The Annual Monarch Migration Has Begun

 As a reporter many years ago, I used to write about the annual migration of the monarch butterfly from Canada over Lake Erie around mid-September to mid-October.  They fly 2,000 to 3,000 miles to an overwintering area in Mexico’s Sierra Madre.  I was fortunate to visit a family in Lake County who observed the massive one-day migration of thousands of monarch butterflies to their northeastern farm.  The butterflies  landed on the trees of their farm the same day each year for over 40 years.  The butterflies clustered so closely together that they looked like Christmas tree ornaments as they clung for one night to the leaves, branches and to each other.  It was a spectacular sight!  So in honor of these beautiful creatures of nature, I share with you Bruce Coville’s picture book for children.

The Prince of Butterflies, is written by Bruce Coville and illustrated by John Clapp for kids of all ages.  It is a very beautiful story complimented by its wistful and colorful illustrations.  I happily discovered  Coville’s work of fiction during the annual Society of Children’s Books Writers and Illustrators (SCBWI) conference in August.  Because of my interest in the monarch migration, I knew his book belonged to me.

One morning, 11-year-old John Farrington, walked out his front door to a great surprise.  Monarch butterflies covered the side of his home like a carpet, clusters decorated the porch railing, lawn chairs, the family car and his yard.  It was the most beautiful thing he had ever seen.   Afraid of scaring the butterflies, he walked into the yard and quietly sat on the ground.  Slowly, butterflies landed upon his foot, his arm and his shoulder.  John sensed something unusual happening.  Suddenly he heard the fluttering voices of thousands of butterflies crying out “help.”   Closing his eyes he wondered “how and why?”  As the butterflies came to him, he saw the image of a meadow.  They whispered “We’ve lost the path home.”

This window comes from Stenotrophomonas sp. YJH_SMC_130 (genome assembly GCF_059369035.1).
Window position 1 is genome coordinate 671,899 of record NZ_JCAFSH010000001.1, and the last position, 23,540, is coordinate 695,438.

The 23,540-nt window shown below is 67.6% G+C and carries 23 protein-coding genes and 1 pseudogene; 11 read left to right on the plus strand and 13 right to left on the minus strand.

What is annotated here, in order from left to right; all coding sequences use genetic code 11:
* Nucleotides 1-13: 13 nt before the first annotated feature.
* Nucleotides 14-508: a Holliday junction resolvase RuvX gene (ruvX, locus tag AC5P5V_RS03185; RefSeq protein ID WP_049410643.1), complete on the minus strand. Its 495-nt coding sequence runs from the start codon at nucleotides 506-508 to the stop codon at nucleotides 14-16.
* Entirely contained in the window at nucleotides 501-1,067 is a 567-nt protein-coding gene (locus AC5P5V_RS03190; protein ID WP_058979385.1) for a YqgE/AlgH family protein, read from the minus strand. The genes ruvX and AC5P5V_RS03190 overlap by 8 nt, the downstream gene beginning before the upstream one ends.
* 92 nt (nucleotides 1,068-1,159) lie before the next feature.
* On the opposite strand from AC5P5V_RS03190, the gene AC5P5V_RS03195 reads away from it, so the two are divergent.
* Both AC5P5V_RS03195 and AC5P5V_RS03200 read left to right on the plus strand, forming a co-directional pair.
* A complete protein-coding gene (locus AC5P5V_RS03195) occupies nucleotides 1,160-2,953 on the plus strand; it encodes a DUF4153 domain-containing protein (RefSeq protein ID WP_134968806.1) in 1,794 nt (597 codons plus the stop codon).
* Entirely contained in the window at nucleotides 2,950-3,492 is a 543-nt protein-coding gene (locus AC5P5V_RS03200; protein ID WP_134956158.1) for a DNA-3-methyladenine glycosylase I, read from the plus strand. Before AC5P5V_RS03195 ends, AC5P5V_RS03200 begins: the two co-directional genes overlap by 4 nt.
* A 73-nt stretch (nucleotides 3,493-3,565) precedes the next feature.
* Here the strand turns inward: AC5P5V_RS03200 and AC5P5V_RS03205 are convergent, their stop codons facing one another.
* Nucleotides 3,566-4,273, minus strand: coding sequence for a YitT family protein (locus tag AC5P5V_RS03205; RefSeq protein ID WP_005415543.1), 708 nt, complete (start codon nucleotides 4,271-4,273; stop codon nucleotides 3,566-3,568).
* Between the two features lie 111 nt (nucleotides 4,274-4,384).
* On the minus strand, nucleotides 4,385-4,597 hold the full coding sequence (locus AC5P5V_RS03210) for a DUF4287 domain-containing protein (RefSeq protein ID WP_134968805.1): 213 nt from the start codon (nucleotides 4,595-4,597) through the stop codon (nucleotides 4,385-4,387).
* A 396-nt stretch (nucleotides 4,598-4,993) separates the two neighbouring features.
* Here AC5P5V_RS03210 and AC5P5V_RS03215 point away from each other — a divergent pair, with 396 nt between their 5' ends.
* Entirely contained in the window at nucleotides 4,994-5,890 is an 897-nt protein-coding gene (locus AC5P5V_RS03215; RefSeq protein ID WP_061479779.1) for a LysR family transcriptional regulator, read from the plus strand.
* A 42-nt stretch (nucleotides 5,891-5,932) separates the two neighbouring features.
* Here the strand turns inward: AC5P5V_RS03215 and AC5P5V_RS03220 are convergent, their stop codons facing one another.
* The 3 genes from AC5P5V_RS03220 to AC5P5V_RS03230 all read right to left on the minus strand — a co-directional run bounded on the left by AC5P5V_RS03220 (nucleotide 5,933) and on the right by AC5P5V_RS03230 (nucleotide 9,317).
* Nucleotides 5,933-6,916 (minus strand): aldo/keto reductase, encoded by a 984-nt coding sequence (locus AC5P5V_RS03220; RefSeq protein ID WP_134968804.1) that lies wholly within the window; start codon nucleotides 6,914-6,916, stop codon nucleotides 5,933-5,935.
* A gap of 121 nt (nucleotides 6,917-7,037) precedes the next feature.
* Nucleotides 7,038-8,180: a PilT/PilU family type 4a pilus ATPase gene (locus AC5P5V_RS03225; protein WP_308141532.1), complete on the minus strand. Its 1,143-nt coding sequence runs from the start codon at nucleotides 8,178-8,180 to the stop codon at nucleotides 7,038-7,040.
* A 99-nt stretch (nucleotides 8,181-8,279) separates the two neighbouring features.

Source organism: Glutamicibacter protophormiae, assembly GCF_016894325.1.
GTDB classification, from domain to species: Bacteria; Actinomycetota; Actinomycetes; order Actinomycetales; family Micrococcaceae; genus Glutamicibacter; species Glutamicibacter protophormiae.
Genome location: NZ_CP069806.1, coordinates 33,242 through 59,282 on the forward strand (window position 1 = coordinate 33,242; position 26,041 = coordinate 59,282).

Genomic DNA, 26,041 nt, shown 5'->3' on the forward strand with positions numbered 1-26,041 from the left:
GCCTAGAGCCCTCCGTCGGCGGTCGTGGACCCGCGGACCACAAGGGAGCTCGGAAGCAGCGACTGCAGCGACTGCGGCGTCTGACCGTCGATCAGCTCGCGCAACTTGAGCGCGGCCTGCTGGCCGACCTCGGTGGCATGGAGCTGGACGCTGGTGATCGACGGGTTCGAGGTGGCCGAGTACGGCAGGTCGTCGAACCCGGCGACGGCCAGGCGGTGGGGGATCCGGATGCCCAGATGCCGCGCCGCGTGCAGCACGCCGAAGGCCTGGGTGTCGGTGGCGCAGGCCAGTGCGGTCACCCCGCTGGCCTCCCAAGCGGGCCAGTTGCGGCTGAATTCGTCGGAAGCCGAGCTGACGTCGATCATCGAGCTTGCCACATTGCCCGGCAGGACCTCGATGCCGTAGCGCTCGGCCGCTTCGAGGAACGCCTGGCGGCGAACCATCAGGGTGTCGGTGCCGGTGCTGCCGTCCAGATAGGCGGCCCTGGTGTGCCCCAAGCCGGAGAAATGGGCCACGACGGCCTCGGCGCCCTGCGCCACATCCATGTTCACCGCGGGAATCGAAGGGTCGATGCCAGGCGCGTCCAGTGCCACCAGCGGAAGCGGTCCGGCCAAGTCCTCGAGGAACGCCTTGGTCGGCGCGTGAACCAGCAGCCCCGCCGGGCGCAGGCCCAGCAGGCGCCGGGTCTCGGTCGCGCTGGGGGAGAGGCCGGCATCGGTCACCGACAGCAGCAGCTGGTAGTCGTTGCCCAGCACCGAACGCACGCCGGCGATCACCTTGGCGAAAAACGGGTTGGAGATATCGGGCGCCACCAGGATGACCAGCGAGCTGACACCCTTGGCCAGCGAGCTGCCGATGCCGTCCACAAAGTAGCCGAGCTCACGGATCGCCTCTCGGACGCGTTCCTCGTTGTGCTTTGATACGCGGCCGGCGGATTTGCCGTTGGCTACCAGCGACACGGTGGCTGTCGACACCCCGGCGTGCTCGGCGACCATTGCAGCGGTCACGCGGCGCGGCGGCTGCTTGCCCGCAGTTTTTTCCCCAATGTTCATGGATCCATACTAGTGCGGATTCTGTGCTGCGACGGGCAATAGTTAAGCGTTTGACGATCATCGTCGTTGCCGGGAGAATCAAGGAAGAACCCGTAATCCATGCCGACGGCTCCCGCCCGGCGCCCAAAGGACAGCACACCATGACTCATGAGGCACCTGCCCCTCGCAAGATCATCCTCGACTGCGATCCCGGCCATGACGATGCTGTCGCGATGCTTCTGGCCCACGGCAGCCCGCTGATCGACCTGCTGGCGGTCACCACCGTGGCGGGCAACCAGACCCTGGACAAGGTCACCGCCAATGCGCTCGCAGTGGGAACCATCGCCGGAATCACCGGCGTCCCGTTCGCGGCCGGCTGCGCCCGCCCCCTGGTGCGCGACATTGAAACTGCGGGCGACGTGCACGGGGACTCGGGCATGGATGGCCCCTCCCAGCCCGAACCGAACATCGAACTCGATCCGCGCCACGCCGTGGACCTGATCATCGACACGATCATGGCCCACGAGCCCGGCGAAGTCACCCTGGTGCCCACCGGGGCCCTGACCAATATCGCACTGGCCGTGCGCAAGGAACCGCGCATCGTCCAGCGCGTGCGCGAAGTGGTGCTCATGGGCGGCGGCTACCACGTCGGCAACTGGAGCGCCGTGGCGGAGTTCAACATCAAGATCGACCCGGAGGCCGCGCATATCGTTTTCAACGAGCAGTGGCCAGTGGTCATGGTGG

John realized that the meadows that the butterflies used to feed and rest upon, were gone.  In the place of the green fields was a new shopping mall.  He realized the butterflies needed a new resting place.  He remembered a meadow that had been untouched by bulldozers.  The butterflies want to be taken there.  Befuddled, John wonders”how?”  And, in that instant something miraculous happened to John.  He is transformed into a butterfly and his life is altered for ever.

Coville does an outstanding job of combining fiction with ecology.  I believe a major reason I like his book so much, is that I have often wondered about the changing habitat and how it may impact the monarch migration.  I’ve wondered if the farm I visited years ago is still there with its abundant fields and trees to welcome these weary travelers.   There is about a 60-mile stretch a long Lake Erie where they rest after their journey over the lake.   In northeast Ohio, the butterflies can be observed at Mentor Marsh State Nature Preserve in Mentor.